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Publication numberUS8089502 B2
Publication typeGrant
Application numberUS 11/587,994
PCT numberPCT/US2005/014554
Publication dateJan 3, 2012
Filing dateApr 27, 2005
Priority dateApr 30, 2004
Also published asCA2606021A1, EP1754371A1, US20080158333, WO2005112449A1
Publication number11587994, 587994, PCT/2005/14554, PCT/US/2005/014554, PCT/US/2005/14554, PCT/US/5/014554, PCT/US/5/14554, PCT/US2005/014554, PCT/US2005/14554, PCT/US2005014554, PCT/US200514554, PCT/US5/014554, PCT/US5/14554, PCT/US5014554, PCT/US514554, US 8089502 B2, US 8089502B2, US-B2-8089502, US8089502 B2, US8089502B2
InventorsHal M. Krisbergh, Joseph E. Augenbraun, Randell E. Jesup, Maire D. Reavy, Randall J. Gort, Navneeth Kannan, Whitney D. Blackmon, Richard W. Westerfer, David E. Wachob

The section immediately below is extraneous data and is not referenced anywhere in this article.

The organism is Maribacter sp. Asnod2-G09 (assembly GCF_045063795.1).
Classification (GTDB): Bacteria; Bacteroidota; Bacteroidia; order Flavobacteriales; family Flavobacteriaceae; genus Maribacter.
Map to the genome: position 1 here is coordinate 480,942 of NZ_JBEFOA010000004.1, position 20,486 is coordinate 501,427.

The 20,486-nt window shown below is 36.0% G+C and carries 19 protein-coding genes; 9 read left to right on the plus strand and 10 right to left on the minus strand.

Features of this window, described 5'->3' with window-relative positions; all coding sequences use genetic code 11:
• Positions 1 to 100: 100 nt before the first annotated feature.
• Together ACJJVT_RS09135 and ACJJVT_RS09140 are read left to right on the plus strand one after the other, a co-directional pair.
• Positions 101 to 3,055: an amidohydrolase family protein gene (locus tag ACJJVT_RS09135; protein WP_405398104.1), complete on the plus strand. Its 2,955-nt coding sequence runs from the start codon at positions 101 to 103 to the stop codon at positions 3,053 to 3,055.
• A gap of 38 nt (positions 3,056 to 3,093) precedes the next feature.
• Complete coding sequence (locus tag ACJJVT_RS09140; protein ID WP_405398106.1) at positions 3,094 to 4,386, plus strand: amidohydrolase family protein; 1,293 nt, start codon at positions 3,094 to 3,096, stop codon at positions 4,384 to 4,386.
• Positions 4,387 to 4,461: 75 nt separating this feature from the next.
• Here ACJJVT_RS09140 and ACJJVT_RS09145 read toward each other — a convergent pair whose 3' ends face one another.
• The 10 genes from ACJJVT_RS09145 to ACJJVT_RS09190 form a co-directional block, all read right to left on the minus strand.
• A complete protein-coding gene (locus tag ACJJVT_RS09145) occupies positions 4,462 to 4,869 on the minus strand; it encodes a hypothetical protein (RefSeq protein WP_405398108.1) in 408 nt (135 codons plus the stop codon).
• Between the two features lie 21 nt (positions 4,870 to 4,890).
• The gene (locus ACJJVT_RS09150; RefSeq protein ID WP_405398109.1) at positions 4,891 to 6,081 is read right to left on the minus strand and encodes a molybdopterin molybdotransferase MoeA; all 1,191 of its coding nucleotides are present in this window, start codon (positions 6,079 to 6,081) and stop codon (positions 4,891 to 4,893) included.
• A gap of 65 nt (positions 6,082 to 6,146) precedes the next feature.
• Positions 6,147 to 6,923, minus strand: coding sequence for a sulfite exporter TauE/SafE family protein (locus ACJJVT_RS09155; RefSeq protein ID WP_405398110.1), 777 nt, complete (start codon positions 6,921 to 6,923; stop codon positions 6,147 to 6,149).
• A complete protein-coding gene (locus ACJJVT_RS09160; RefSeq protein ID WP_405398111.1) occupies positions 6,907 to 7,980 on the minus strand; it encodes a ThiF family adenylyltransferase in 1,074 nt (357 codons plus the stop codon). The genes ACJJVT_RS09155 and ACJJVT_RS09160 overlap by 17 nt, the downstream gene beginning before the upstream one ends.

Original AssigneeWorldgate Service, Inc.
Export CitationBiBTeX, EndNote, RefMan
External Links: USPTO, USPTO Assignment, Espacenet
Adaptive video telephone system
US 8089502 B2
Abstract
A videophone system providing high resolution video transmission between videophones utilizes compressed video signals and audio signals which may be transmitted through any communications network, with the system providing real time adaptive error recovery and synchronization between the audio and video signals to produce high quality video images and sound. The system is highly resilient, adapting in real time to changing conditions in a network or to network errors due to data corruption or loss that can be produced, for example, by noise or line losses, thereby substantially eliminating fitter, signal packet loss or delay, or other errors which produce signal degradation.
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Claims(17)
1. A video telephone system, comprising: